The products produced by the American Printing House for the Blind are instructional/teaching materials and are intended to be used by trained professionals, parents, and other adults with children who are blind and visually impaired. These materials are not intended as toys for use by children in unstructured play or in an unsupervised environment.

The information and techniques contained in Fred's Head are provided without legal consideration (free-of-charge) and are not warranted by APH to be safe or effective. All users of this service assume the risk of any injury or damage that may result from the use of the information provided.

Information in Fred's Head is not intended as a substitute for professional advice or treatment. Consult your physician before utilizing information regarding your health that may be presented on this site. Consult other professionals as appropriate for legal, financial, and related advice.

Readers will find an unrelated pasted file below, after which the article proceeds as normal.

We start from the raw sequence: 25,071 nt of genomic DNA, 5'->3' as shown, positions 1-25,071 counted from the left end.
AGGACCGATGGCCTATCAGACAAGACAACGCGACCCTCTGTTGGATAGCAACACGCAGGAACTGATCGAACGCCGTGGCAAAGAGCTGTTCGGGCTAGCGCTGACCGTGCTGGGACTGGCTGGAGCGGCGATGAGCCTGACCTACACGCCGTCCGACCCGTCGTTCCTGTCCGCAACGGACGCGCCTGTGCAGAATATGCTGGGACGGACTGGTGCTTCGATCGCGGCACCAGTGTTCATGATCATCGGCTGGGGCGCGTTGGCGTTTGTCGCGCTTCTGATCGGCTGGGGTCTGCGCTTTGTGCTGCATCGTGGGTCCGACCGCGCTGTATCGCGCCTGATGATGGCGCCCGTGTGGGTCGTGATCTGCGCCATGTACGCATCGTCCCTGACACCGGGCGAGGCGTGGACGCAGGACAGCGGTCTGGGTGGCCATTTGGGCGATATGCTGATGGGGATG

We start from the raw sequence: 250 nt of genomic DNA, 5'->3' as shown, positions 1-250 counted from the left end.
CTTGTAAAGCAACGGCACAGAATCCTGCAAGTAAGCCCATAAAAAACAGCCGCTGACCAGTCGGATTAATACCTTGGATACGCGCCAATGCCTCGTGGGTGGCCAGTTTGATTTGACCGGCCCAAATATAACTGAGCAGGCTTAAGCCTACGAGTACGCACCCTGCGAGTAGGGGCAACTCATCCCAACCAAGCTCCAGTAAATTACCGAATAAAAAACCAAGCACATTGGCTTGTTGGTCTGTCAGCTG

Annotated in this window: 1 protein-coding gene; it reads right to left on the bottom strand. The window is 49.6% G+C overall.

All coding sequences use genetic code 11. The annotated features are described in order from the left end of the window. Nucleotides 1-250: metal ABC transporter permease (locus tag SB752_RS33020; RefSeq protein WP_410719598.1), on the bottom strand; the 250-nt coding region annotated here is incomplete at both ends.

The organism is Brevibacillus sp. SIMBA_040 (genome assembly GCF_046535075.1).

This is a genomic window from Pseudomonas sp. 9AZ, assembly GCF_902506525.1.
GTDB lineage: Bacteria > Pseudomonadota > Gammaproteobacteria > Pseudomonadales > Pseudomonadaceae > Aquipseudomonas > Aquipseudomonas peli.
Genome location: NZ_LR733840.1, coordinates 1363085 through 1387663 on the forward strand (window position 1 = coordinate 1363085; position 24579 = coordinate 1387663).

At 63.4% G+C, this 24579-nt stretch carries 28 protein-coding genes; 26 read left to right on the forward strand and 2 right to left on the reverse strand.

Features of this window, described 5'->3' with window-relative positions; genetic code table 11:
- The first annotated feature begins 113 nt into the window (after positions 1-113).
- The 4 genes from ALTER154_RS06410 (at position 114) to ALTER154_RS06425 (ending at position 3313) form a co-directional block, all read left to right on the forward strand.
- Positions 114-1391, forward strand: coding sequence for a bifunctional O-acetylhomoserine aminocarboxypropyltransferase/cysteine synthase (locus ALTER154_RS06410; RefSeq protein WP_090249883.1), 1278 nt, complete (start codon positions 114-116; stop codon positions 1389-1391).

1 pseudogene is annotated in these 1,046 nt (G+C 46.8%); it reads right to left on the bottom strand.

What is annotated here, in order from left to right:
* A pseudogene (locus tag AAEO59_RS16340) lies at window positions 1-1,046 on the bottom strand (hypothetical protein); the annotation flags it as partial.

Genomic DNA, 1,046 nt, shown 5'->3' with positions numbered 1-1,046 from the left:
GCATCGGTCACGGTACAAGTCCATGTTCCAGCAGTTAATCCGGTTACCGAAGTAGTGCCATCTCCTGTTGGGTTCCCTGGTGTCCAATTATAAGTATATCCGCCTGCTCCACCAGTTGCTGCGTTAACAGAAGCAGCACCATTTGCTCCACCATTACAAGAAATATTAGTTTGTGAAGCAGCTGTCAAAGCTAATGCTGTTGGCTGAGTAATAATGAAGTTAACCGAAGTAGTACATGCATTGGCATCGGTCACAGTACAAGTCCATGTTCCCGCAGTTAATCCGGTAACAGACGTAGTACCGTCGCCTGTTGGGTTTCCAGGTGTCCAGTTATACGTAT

Fred's Head articles may contain links to other websites. APH is not responsible for the content of these sites.

Fred's Head articles created by APH staff are (C) copyright American Printing House for the Blind, Inc. You must request permission from APH to reprint these articles. Email to request permission.

Any submissions to Fred's Head should be free of copyright restrictions and should be the intellectual property of the submitter. By submitting information to Fred's Head, you are granting APH permission to publish this information.

Fair Use Notice: This website may contain copyrighted material whose use has not been specifically authorized by the copyright holder(s). This site is operated on the assumption that using this information constitutes 'fair use' of said copyrighted material as provided for in Section 107 of U.S. Copyright Law.

Opinions appearing in Fred's Head records are solely those of the contributor and do not necessarily reflect the views of the American Printing House for the Blind.